ECONOMIC SURVEY 2017 CHAPTERWISE ANALSIS
Income, Health, and Fertility: Convergence Puzzles
This chapter of economic survey is focussed on comparison of Indian states on three grounds – Income, Health & Fertility. Interstate disparities still persist in India and the pace of covergence is worrying is some cases. The chapter begins with following quote by Pt. Nehru:
“… real development cannot ultimately take place in one corner of India while the other is neglected.”
– Pandit Jawaharlal Nehru
Life expectancy at birth (LE) indicates the number of years a newborn would live if prevailing patterns of mortality at the time of its birth were to stay the same throughout its life.
Infant mortality rate (IMR) is defined as the number of infants dying before reaching one year of age, per 1,000 live births in a given year.
Total fertility rate (TFR) is defined as the number of children that would be born to a woman if she were to live to the end of her childbearing years and bear children in accordance with age-specific fertility rates in a given year.
Convergence means that a state that starts off at low performance levels on an outcome of importance, say the level of
income or consumption, should see faster growth on that outcome over time, improving its performance so that it catches up with states which had better starting points.
In this chapter, we focus on two broad economic indicators—income and consumption—and three indicators of health and demographic outcomes—life expectancy, infant mortality rate and total fertility rate. We report three major findings.
Finding 1: Income/Consumption Divergence Within India
HOW THE WORLD FARES? Poorer countries are catching up with richer countries, the poorer Chinese provinces are
catching up with the richer ones,
INDIAN SITUATION? In India, the less developed states are not catching up; instead they are, on average, falling behind
the richer states. There continues to be divergence within India or an aggravation of regional inequality.
A similar exercise for consumption was conducted.The same pattern of divergence appears to hold.
Within India, where borders are porous, convergence has failed whereas in China, we observe successful convergence. Even across countries where borders are much thicker (because of restrictions on trade, capital and labor) the convergence dynamic has occurred.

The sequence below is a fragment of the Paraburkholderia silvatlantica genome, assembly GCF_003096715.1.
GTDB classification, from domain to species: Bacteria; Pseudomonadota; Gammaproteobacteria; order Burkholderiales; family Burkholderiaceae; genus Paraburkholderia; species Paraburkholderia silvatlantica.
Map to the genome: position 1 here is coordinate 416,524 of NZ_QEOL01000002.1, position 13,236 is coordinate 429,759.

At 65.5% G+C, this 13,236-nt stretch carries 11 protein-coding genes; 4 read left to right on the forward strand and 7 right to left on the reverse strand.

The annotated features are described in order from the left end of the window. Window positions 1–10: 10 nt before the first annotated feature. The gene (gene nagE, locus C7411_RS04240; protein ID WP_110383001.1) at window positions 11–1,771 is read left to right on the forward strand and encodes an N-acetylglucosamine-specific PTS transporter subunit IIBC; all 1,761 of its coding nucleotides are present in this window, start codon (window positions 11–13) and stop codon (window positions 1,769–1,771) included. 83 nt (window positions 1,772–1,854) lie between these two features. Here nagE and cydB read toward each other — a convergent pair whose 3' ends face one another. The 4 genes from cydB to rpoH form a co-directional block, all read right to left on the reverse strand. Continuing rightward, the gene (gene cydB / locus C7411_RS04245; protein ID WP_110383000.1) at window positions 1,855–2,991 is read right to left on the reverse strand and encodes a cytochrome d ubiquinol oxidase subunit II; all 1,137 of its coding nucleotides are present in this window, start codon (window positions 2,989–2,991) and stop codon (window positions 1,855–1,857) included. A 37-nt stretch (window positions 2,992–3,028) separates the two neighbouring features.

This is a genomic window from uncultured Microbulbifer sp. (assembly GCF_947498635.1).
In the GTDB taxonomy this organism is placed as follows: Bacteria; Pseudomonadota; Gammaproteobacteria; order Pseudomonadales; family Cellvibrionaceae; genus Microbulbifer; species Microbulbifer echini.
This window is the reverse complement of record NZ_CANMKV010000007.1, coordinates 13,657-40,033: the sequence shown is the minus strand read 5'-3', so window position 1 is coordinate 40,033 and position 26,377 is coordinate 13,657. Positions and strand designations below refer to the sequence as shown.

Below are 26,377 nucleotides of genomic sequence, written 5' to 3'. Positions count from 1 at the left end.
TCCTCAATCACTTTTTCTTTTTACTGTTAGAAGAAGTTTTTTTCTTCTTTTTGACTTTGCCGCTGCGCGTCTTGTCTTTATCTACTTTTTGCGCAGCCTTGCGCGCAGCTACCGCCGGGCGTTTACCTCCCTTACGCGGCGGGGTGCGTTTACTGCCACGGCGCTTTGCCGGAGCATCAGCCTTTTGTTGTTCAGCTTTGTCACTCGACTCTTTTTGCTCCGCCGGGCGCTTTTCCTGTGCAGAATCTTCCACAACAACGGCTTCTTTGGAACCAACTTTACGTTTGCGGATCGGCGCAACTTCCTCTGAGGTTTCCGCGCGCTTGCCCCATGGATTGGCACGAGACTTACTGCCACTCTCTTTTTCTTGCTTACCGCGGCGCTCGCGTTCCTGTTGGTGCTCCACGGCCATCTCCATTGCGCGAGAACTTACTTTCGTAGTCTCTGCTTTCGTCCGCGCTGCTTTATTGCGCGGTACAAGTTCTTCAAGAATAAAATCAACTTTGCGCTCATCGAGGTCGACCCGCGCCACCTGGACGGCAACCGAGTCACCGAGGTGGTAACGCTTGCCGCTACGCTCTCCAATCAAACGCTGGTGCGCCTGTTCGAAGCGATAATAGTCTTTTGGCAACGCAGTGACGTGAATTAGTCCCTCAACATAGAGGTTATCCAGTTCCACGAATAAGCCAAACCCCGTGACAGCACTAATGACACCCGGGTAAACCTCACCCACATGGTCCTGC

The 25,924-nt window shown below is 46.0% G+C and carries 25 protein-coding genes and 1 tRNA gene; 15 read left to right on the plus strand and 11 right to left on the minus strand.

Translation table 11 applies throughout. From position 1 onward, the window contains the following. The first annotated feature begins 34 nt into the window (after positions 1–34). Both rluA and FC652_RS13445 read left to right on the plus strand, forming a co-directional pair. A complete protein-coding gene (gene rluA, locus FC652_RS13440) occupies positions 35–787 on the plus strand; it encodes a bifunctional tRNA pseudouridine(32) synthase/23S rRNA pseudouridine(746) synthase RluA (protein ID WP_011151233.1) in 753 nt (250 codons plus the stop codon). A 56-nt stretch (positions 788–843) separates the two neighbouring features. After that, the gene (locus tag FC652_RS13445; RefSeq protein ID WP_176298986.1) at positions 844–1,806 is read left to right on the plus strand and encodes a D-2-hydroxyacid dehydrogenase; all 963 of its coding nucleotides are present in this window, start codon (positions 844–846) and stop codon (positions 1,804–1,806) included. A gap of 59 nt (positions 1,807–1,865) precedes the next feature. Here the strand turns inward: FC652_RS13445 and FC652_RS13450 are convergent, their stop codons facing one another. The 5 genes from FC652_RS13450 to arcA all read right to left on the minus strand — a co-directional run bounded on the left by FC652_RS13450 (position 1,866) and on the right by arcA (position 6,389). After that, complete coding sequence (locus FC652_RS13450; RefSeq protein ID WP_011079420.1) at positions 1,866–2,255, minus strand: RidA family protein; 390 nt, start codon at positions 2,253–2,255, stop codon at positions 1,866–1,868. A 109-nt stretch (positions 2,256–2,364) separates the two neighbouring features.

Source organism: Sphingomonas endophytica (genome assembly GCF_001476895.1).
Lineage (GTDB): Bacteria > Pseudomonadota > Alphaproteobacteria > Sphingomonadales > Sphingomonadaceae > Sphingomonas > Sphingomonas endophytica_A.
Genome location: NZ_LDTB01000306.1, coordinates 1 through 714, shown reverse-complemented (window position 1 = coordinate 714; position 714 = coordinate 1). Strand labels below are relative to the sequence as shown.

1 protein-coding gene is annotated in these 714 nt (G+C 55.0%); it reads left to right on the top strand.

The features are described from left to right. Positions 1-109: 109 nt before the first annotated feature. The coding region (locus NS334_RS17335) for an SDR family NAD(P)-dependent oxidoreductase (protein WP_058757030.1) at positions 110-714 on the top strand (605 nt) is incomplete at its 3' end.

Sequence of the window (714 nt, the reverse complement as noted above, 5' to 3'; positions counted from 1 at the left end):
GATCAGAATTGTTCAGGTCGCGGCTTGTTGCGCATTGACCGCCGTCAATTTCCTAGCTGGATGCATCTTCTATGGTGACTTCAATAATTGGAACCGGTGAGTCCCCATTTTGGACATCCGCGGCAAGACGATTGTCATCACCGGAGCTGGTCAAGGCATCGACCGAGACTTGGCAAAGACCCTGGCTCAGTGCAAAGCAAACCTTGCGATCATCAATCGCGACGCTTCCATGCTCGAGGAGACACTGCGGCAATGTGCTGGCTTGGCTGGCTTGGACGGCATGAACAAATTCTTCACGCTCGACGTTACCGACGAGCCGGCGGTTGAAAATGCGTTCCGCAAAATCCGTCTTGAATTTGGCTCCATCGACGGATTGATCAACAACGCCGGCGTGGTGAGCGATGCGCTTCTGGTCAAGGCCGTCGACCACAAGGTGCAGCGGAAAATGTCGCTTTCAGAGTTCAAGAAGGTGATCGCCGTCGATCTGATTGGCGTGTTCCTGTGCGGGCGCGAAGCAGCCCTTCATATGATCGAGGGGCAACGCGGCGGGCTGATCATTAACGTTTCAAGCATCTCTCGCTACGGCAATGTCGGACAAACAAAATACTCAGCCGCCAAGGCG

One possible hypothesis is that convergence fails to occur due to governance or institutional traps.
Another reason may be that India, unlike most growth successes in Asia, has relied on growth of skill-intensive sectors rather than low-skill ones. states. Unless the less developed regions are able to generate skills, (in addition to providing good governance) convergence may not occur.
Finding 2: Health Convergence within India with Room for Improvement Against International Standard
On both indicators of health (life expectancy at birth and infant mortality rate) , there is strong evidence of convergence within India.
How does this progress compare on a global scale?
In Life Expectancy, the Indian states are making slower progress than the average country.
The interpretation is the opposite for IMR. Nearly all the Indian states have posted larger declines in the IMR than the average country.
Finding 3: Fertility: Exceptional Performance
First, 12 Indian states out of the reporting 23 states have reached levels of fertility that are below the replacement rate
Second, like in the case of LE and IMR but unlike income, there is evidence of strong convergence across the states.
Again, all the Indian states (with the exception of Kerala) are performing much “better” (in the sense of more rapid fertility declines) than countries on average.
Another point of joy is that high TFR states such as Bihar, UP, MP and Rajasthan are posting much stronger fertility declines than is true of the average country.
These fertility developments have strong implications for the demographic dividend going forward.
Despite growing rapidly on average, there is sign of growing regional inequality among the Indian states. This is in sharp contrast to patterns within China and across the world. This trend is particularly puzzling since that the forces of equalization—trade in goods and movement of people—are stronger within India than they are across countries, and they are getting stronger over time. This raises the possibility that governance traps are impeding equalization within India.
In contrast, health outcomes are converging within India.
To check out MCQs based on Economic Survey 2017, use the following Links:
To check out Multiple Choice Questions (MCQs) on Union Budget, click on the following links:
- MCQs BASED ON UNION BUDGET- CONCEPTUAL FRAMEWORK
- MCQs BASED ON UNION BUDGET 2017-18 – BUDGET TRENDS & INSIGHTS
- MCQs BASED ON UNION BUDGET 2017-18 – ABBREVIATIONS & JAGRONS
- MCQs BASED ON UNION BUDGET 2017-18 – BUDGETARY REFORMS, CHALLENGES & ROAD AHEAD
- MCQs BASED ON UNION BUDGET 2017-18 – BROAD THEMES